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A burial ground is a place of interment. It is a tract of land, a yard, or an enclosure for the subterranean deposition of human remains. Often the objects of legend, burial grounds have varied throughout time according to the cultural practices and religious beliefs of different peoples. Whereas Aubrey Cannon (1989) maintains that human expressions of death in burial grounds follow a general cross-cultural pattern that cycles between elitism and emulation, James Deetz (1996) suggests that burial grounds showcase culturally specific symbols that are evident in every aspect of a given society’s lifeways.
The first hominids to bury their dead were probably Neanderthals that lived between 20,000 and 75,000 years ago. In fact, many Neanderthal interments exhibited evidence of burial customs that are still practiced, including the placement of flowers and other grave goods with the deceased and the orientation of the dead along an eastwest axis. Group interments in large earthen mounds, also called tumuli, kofun, barrows, or kurgans in different cultural contexts, became common across Europe, Asia, and the Americas in the centuries before and after 1 BCE. Gigantic stone temples that housed burial chambers also occurred across the globe during this time. These mammoth structures included Egyptian and Mayan pyramids and ancient Greek necropolises.
In the centuries leading up to the 1700s, Westerners buried their dead in sacrosanct churchyards according to specific spatial norms that tied directly to their faith in resurrection. Wealthy individuals were interred within the church itself and on the east side in order to get the most direct view of the rising sun on Judgment Day, the poor were laid to rest to the south of the church, and the north churchyard was reserved for stillborns, bastards, and individuals who committed suicide. Even though these shallow churchyards often teemed with bones, scavengers, and maggots, they were still a center of social activity and frequently hosted markets, gaming events, and other gatherings. It was not until the late 1600s that the English Parliament linked these unsanitary practices with the spread of the plague and outlawed shallow graves, large funerals, and unnecessary burial-ground activities. A chronic shortage of space in churchyards in the 1700s forced a change to burial strategies. The north side of the church was no longer for social outcasts, all of the deceased were packed closer together, and numerous coffins were stacked on top of one another under the topsoil, leading many churchyards to tower a dozen feet or more above the floor of the church.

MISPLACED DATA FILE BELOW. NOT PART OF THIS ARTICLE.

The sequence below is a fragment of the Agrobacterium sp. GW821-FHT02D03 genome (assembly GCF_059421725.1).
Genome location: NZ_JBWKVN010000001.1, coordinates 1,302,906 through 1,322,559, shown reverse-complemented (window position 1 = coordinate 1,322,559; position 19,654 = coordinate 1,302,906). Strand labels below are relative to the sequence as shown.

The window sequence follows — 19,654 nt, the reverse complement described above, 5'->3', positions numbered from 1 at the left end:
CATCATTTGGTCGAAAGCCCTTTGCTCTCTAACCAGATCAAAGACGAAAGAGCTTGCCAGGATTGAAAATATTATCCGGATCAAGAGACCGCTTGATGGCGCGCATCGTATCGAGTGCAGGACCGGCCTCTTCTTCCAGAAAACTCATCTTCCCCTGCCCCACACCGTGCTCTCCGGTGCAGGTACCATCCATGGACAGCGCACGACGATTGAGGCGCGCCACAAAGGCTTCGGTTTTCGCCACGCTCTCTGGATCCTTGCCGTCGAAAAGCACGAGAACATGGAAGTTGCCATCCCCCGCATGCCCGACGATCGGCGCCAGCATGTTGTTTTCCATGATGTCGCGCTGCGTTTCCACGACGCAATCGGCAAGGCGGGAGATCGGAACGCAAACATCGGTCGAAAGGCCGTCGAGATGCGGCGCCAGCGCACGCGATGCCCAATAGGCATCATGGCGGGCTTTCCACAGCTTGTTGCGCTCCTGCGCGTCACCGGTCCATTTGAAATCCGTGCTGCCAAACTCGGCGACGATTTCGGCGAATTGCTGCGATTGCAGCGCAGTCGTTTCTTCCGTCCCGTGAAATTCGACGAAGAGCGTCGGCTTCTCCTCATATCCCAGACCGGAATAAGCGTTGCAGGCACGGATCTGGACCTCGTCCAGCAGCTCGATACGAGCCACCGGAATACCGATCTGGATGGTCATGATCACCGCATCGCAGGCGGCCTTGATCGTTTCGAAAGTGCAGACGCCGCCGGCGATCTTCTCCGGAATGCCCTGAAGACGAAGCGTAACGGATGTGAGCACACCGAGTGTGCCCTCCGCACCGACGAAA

Just as the stone walls surrounding many European churchyards began to collapse under the pressure of the overcrowded burial ground, Parisian officials enacted a drastically different interment policy, transporting the bones of millions of deceased individuals into catacombs beneath the French capital. This initial act of the eighteenth-century cemetery reform movement also led to the creation of the first garden cemetery—the PèreLachaise—which spanned hundreds of acres in an uninterrupted picturesque landscape that was far away from the church and the crowded urban city center. PèreLachaise was the first municipal cemetery, as the government now controlled burial procedures and planning instead of the church. Others quickly followed suit; Boston’s Mount Auburn Cemetery, established in 1831, was the inaugural cemetery in the Western hemisphere to embrace this change in burial-ground planning, and it set the standard for large rural garden cemeteries in the United States that persists into the present day.
- Cannon, Aubrey. 1989. The Historical Dimension in Mortuary Expressions of Status and Sentiment. Current Anthropology 30 (4): 437–458.
- Deetz, James. 1996. In Small Things Forgotten: An Archeology of Early American Life. Expanded ed. New York: Anchor.
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